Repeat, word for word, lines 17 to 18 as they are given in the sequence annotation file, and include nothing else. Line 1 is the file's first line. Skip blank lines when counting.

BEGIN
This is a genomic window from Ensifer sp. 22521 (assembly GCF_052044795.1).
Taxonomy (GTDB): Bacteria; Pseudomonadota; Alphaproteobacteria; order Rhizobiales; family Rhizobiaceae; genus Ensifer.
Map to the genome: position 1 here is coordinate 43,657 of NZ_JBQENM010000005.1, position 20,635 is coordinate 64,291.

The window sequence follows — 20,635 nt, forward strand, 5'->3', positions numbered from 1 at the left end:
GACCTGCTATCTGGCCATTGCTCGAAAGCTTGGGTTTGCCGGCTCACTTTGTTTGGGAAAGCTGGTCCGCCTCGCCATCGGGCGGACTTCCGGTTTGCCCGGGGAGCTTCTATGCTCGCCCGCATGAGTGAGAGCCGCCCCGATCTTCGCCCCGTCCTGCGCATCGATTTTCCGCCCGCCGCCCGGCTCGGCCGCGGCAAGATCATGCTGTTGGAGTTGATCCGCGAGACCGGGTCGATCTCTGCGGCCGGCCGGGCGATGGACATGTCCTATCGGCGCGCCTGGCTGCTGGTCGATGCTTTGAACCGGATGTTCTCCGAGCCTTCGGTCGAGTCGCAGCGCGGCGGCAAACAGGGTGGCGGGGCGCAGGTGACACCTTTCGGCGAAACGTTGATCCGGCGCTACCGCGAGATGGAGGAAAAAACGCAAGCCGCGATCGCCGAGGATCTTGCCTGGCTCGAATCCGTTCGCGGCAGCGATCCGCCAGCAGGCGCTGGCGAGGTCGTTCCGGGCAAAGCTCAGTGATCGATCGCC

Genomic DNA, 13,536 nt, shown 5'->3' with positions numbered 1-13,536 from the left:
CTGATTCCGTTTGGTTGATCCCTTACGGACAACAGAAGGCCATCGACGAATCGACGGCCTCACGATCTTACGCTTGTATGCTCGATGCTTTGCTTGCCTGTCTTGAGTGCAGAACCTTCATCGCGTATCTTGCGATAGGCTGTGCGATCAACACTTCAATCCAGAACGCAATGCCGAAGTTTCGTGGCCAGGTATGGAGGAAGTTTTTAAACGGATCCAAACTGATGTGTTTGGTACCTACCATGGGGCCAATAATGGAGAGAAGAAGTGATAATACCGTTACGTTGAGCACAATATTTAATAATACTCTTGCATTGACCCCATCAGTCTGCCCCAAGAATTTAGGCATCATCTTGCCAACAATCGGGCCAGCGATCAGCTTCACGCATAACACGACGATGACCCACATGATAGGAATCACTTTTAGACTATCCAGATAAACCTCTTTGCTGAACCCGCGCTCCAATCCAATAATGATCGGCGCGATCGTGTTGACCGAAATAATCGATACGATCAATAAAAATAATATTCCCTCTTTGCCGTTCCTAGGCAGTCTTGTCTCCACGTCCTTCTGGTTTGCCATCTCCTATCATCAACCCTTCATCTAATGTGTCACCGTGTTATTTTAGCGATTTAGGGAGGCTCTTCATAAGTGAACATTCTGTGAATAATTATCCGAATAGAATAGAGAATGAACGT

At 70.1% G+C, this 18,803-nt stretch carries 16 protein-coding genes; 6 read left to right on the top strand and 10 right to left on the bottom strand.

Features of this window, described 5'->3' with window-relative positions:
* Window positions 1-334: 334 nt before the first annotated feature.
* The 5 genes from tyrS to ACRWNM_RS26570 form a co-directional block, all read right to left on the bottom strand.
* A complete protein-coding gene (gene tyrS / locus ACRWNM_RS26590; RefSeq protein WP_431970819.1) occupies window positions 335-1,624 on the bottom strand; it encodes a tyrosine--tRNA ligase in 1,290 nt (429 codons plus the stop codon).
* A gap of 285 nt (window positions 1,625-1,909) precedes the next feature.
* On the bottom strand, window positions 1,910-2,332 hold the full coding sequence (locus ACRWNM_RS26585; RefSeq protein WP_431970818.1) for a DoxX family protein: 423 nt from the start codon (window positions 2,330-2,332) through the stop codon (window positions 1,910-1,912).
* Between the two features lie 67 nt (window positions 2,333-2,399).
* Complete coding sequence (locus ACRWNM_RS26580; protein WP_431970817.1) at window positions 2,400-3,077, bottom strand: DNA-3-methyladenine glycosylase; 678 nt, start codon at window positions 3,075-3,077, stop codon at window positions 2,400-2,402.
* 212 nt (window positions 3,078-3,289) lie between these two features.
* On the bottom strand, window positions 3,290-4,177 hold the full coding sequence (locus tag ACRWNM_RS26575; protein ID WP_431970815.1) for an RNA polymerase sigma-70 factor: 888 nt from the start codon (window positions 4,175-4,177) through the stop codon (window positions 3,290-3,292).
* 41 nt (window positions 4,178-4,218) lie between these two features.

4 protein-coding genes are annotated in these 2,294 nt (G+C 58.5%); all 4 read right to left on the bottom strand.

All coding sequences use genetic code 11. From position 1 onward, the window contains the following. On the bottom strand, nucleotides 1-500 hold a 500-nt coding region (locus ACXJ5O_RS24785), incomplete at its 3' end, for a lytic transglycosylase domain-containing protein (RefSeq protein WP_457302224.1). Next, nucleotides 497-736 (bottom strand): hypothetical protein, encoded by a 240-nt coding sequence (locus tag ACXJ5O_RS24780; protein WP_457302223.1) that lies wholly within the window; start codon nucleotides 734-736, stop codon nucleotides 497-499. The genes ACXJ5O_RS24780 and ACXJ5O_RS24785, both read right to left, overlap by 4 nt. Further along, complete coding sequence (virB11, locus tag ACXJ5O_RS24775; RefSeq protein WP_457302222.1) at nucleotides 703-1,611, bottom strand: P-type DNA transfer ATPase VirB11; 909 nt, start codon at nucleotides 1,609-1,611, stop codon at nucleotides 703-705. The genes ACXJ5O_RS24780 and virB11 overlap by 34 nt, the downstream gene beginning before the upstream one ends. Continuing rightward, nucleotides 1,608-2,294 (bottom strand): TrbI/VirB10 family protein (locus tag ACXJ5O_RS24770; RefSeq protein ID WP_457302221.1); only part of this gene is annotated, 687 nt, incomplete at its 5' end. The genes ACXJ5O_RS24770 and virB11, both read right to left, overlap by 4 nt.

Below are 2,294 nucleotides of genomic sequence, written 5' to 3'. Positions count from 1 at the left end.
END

* 212 nt (window positions 3,078-3,289) lie between these two features.
* On the bottom strand, window positions 3,290-4,177 hold the full coding sequence (locus tag ACRWNM_RS26575; protein ID WP_431970815.1) for an RNA polymerase sigma-70 factor: 888 nt from the start codon (window positions 4,175-4,177) through the stop codon (window positions 3,290-3,292).